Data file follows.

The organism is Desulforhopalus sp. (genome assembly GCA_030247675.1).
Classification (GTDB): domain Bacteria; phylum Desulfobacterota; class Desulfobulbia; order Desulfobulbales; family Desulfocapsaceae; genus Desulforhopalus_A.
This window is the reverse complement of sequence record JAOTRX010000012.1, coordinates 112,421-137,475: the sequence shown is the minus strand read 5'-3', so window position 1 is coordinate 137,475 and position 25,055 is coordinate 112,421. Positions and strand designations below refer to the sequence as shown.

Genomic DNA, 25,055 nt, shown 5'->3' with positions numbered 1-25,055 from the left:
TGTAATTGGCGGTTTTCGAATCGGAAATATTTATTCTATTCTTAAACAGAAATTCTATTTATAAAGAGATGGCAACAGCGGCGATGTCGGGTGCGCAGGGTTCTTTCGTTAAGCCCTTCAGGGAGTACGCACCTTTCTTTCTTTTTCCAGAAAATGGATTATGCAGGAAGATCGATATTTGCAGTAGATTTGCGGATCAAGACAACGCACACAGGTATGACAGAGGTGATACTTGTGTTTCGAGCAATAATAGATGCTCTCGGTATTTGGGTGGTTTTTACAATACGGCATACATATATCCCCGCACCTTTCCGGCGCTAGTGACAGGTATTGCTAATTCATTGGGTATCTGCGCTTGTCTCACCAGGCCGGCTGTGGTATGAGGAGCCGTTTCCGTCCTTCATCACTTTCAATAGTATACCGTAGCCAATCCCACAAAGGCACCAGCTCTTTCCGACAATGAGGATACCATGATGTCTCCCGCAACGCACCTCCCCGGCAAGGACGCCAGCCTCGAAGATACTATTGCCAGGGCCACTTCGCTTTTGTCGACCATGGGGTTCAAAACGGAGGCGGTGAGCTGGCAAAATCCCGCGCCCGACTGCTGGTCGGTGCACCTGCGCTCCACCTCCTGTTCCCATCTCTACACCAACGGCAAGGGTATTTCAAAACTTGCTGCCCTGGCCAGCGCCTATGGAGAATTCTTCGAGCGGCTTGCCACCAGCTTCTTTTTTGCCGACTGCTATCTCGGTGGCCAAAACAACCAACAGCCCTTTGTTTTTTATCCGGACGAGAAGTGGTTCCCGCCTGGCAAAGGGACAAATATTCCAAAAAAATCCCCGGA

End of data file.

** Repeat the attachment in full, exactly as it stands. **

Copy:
The organism is Desulforhopalus sp. (genome assembly GCA_030247675.1).
Classification (GTDB): domain Bacteria; phylum Desulfobacterota; class Desulfobulbia; order Desulfobulbales; family Desulfocapsaceae; genus Desulforhopalus_A.
This window is the reverse complement of sequence record JAOTRX010000012.1, coordinates 112,421-137,475: the sequence shown is the minus strand read 5'-3', so window position 1 is coordinate 137,475 and position 25,055 is coordinate 112,421. Positions and strand designations below refer to the sequence as shown.

Genomic DNA, 25,055 nt, shown 5'->3' with positions numbered 1-25,055 from the left:
TGTAATTGGCGGTTTTCGAATCGGAAATATTTATTCTATTCTTAAACAGAAATTCTATTTATAAAGAGATGGCAACAGCGGCGATGTCGGGTGCGCAGGGTTCTTTCGTTAAGCCCTTCAGGGAGTACGCACCTTTCTTTCTTTTTCCAGAAAATGGATTATGCAGGAAGATCGATATTTGCAGTAGATTTGCGGATCAAGACAACGCACACAGGTATGACAGAGGTGATACTTGTGTTTCGAGCAATAATAGATGCTCTCGGTATTTGGGTGGTTTTTACAATACGGCATACATATATCCCCGCACCTTTCCGGCGCTAGTGACAGGTATTGCTAATTCATTGGGTATCTGCGCTTGTCTCACCAGGCCGGCTGTGGTATGAGGAGCCGTTTCCGTCCTTCATCACTTTCAATAGTATACCGTAGCCAATCCCACAAAGGCACCAGCTCTTTCCGACAATGAGGATACCATGATGTCTCCCGCAACGCACCTCCCCGGCAAGGACGCCAGCCTCGAAGATACTATTGCCAGGGCCACTTCGCTTTTGTCGACCATGGGGTTCAAAACGGAGGCGGTGAGCTGGCAAAATCCCGCGCCCGACTGCTGGTCGGTGCACCTGCGCTCCACCTCCTGTTCCCATCTCTACACCAACGGCAAGGGTATTTCAAAACTTGCTGCCCTGGCCAGCGCCTATGGAGAATTCTTCGAGCGGCTTGCCACCAGCTTCTTTTTTGCCGACTGCTATCTCGGTGGCCAAAACAACCAACAGCCCTTTGTTTTTTATCCGGACGAGAAGTGGTTCCCGCCTGGCAAAGGGACAAATATTCCAAAAAAATCCCCGGA